The electrical system for Israel is 220. Few places will have 110V, so for specific things you will need a multi-voltage converter. Camcorders & Video-recorders often have the worldwide AC Adapter charger, so you will also want to check that. For your camera, I would suggest that you bring all of the film that you want to use in Israel, with you. It is fairly expensive to buy film in Israel. If your film is below ISO400, you shouldn’t have any problem with the x-ray machine. There shouldn’t be any problem for your camcorder videotape. Also, the videotapes in Israel are very expensive, so I would not suggest buying any videotape in Israel.

Make sure that you have a health insurance card or some other evidence of insurability in case of an accident. 

We will be in Israel for 13 nights and traveling 2 nights.  All of our activities will be casual.  Jeans or sweat pants will be adequate. I generally take with me t-shirts, a light jacket, rain slick, 2 sweatshirts, 3 pair of slacks, 15 pair of socks, and a travel vest. I will layer with the travel vest. A couple of the days will be windy and chilly, so you will need to bring a  coat.   Please remember to bring an extra pair of comfortable shoes.  Try to pack all of your stuff in one bag and they will check it thru to Tel Aviv.  I would suggest a travel wallet for money and important documents.  You will have to keep your passport with you at all times.  The watch word is pack light.  Bring any medications that you need, with prescriptions and this should include Imodium and aspirin.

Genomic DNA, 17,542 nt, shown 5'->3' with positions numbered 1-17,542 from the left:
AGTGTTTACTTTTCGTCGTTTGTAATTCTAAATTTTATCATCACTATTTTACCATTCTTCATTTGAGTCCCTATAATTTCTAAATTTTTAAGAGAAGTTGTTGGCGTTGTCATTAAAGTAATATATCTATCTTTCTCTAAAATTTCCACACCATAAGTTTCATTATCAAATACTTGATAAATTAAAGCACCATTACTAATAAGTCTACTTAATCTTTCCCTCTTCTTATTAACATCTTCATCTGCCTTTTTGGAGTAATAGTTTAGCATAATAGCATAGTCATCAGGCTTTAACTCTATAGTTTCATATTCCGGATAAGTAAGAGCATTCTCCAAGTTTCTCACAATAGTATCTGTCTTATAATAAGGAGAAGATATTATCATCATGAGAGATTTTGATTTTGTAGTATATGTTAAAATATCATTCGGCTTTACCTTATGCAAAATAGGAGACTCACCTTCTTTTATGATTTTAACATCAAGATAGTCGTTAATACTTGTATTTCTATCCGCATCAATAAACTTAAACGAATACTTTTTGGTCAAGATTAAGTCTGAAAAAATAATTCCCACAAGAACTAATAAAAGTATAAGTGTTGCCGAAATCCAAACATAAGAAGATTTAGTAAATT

We will leave New Orleans at about 10am on Saturday morning and arrive in Tel Aviv the next afternoon about 3:30 p.m. When we get to the airport, check into the rental car agency, and leave we should have about an hour  trip to St. George’s Cathedral Guest House where we will be staying for the evening.

Each day we will be doing a lot of walking. The total amount of mileage that we will drive over the 14 days will be about 1800 miles. Our longest driving days will be on 11/16 (day two in country) and 11/17 (day three in country).